In July 2019, two part-time advanced OTs, who are also accredited hand therapists, were employed as clinical leads to conduct a service evaluation. A literature review was conducted and an experienced researcher on hand therapy service provision for rural patients consented to mentor the project. The main components of the service evaluation included a survey of rural therapists and a service mapping activity. Feedback from orthopaedic surgeons was also obtained and a patient survey was planned; however, service changes due to the COVID-19 pandemic meant the survey had to be abandoned after only seven responses.
The rural OT survey included questions about the duration of rural practice, hand therapy experience and current caseload, confidence, perception of strengths and weaknesses of current local and regional hand therapy service, and clinical knowledge. In July 2019, an email was sent to 14 rural DDH OTs, inviting them to complete an anonymous survey via Survey Monkey. Results from the seven responses are summarised in Tables 1 and 2.
The clinical leads visited the rural sites during the service mapping activity to gather information on referral processes, booking systems, resources, training needs, allied health assistant support, and the structure of generalist OTs’ caseload. Feedback from discussions with Toowoomba Hospital orthopaedic doctors confirmed the need for change to the service delivery model and support for an alternative model of care.
Information from the mapping activity and rural therapist survey were grouped into themes, and four core issues were identified: barriers, enablers, processes and intervention, and technology and resources, as outlined in Table 2.
Development and implementation of the new model of care
Utilising the results from the service evaluation, the RHTP model of care was developed from September to November 2019. The model is a ‘shared care approach’ that provides optimal care through ‘a range of frequent, flexible, accessible and reliable communication strategies’8 between the clinical leads and rural therapists in the DDHS. Table 3 outlines the inclusion and exclusion criteria for referral to the RHTP. To minimise medico-legal risk, patients who were treated at a hospital or practice outside of the DDHS and had an experienced OT to provide clinical advice were not included in the project. The criteria also aimed to capture patients who were referred to rural therapists by GPs.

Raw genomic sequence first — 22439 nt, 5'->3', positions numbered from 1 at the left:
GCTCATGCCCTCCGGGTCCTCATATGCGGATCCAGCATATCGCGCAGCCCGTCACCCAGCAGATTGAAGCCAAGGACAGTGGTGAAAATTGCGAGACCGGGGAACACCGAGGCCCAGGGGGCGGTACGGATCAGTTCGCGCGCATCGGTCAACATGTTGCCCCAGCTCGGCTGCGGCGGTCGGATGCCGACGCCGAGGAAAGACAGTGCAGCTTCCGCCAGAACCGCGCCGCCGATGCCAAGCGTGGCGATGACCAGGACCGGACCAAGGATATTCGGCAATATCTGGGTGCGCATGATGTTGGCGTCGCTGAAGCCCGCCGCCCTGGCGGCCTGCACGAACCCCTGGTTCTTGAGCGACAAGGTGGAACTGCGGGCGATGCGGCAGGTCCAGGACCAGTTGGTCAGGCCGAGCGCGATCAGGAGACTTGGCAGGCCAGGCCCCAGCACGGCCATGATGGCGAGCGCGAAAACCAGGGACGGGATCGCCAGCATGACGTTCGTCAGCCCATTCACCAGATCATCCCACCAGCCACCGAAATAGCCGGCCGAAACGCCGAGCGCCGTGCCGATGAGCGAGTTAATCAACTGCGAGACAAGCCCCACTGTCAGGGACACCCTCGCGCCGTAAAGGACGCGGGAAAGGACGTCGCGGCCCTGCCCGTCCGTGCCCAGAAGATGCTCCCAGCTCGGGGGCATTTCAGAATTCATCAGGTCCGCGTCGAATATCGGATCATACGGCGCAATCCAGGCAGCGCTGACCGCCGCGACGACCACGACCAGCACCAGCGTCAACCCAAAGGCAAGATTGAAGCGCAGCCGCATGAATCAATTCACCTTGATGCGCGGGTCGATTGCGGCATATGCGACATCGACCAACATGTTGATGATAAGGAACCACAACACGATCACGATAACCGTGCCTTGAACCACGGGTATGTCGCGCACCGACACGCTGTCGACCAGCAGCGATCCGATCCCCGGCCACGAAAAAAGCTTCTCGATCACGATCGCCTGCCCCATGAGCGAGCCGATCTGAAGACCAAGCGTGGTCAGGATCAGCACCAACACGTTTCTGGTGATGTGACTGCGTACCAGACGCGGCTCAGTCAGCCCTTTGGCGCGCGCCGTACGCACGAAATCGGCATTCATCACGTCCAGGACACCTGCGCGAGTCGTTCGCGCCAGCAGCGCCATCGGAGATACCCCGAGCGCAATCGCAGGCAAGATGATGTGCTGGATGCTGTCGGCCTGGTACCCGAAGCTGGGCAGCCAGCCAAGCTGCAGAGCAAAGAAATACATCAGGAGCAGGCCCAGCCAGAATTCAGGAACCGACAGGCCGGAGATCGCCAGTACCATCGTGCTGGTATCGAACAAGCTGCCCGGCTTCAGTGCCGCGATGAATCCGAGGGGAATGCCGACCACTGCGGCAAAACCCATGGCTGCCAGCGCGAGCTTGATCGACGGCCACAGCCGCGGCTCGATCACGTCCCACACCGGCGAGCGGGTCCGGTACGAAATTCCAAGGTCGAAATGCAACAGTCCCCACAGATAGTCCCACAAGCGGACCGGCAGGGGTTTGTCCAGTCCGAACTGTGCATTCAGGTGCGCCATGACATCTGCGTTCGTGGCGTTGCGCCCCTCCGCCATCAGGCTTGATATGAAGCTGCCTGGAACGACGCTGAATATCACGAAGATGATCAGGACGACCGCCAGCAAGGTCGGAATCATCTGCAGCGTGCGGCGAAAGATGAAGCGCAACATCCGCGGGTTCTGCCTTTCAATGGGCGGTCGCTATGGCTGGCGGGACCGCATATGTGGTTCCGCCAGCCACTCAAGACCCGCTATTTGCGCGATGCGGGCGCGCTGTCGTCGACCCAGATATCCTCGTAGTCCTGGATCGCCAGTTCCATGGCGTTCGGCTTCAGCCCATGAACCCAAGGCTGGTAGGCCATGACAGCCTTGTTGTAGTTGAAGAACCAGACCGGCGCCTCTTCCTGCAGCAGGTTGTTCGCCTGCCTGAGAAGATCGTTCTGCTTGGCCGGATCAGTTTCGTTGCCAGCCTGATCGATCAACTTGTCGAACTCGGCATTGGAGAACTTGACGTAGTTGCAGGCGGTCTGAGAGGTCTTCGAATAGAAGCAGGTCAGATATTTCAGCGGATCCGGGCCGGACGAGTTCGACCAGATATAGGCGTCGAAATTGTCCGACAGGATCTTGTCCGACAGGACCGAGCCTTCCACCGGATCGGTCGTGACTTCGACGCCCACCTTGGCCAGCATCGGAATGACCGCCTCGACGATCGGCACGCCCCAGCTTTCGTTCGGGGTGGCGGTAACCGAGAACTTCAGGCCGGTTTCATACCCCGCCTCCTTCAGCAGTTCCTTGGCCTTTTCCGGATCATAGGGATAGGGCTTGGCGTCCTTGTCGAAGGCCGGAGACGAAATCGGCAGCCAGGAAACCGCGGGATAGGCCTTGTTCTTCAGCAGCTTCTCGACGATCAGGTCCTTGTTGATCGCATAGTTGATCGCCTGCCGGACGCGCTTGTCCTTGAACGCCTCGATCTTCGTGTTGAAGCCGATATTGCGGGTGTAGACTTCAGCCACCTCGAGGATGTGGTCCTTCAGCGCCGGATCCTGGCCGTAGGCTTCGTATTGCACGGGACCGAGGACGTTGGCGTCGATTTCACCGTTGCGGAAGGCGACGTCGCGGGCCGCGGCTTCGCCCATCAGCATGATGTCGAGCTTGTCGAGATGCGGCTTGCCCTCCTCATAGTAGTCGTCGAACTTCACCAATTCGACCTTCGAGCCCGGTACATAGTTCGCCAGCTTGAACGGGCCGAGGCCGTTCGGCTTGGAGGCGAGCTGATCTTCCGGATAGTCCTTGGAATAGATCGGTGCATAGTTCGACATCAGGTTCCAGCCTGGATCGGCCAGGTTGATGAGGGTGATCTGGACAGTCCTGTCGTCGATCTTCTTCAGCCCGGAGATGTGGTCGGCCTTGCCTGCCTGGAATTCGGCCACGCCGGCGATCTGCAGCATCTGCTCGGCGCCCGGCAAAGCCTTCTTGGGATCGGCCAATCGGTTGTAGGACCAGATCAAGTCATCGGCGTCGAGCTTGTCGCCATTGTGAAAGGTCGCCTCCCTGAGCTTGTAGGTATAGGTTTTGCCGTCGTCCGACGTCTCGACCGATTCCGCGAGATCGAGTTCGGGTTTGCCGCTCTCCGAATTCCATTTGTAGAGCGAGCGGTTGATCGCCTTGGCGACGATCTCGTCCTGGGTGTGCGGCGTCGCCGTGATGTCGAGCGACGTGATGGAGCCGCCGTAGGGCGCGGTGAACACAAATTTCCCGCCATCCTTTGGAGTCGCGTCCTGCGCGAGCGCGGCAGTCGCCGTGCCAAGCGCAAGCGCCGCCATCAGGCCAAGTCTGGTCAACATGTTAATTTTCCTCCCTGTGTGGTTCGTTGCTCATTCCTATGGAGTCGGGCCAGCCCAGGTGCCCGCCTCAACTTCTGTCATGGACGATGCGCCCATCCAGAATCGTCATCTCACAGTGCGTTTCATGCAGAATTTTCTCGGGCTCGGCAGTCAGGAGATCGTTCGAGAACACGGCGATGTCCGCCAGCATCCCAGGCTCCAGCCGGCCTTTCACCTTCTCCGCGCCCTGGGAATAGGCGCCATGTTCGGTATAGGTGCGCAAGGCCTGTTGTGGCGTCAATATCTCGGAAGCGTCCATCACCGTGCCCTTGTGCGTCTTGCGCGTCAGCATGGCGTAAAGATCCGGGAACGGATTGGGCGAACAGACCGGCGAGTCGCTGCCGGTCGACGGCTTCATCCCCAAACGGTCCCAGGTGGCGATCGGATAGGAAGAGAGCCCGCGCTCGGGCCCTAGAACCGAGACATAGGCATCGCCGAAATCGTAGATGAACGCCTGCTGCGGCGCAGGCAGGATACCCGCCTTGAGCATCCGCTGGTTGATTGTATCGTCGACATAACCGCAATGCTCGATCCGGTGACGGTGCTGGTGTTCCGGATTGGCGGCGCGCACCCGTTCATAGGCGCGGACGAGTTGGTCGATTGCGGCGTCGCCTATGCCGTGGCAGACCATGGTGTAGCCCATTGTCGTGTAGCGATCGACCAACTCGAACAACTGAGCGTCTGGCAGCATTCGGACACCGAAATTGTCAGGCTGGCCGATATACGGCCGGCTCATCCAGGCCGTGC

A clinical lead in Toowoomba saw eligible rural patients with complex injuries/conditions for their initial appointment. This attempted to address therapists’ concerns regarding skillset and presentation complexity. Familiarity with these patients with complex hand injuries reduced medico-legal risk associated with the lead clinician later providing advice on ongoing patient care. Referrals were accompanied by doctor outpatient notes (if required to fully understand a patient’s history) and initial triaging by the lead clinician with a timeline for initial review. An email proforma was created to ensure detailed handover of patients initially seen at Toowoomba Hospital. These changes enabled more efficient communication between sites, which in turn reduced the risk of delayed or inappropriate treatment. The new service delivery model ensured that all rural patient cases remained open at Toowoomba Hospital for a minimum of 3 months, allowing patients to be seen by the clinical lead as needed. Appointments were available for initial assessment or review by the local therapist with the clinical lead present via telehealth. Furthermore, a rural therapist or patient could request a review appointment in Toowoomba for complex splinting or face-to-face shared care.
The lead clinician became the consistent main contact for any clinical questions regarding hand therapy practice or individual patient care from rural therapists. This led to greater continuity of information and uniform patient care. Weekly or fortnightly case conferences for all rural clusters were introduced. The rural therapist decided on the format of the case conference, and all open cases or cases of note were discussed. This allowed for timely identification of issues, verbal handover and context-specific education. The final component of the RHTP was for the lead clinician to provide targeted support and education to rural therapists. The aim was to increase the capability and skills of the rural OTs to provide hand therapy services in rural locations.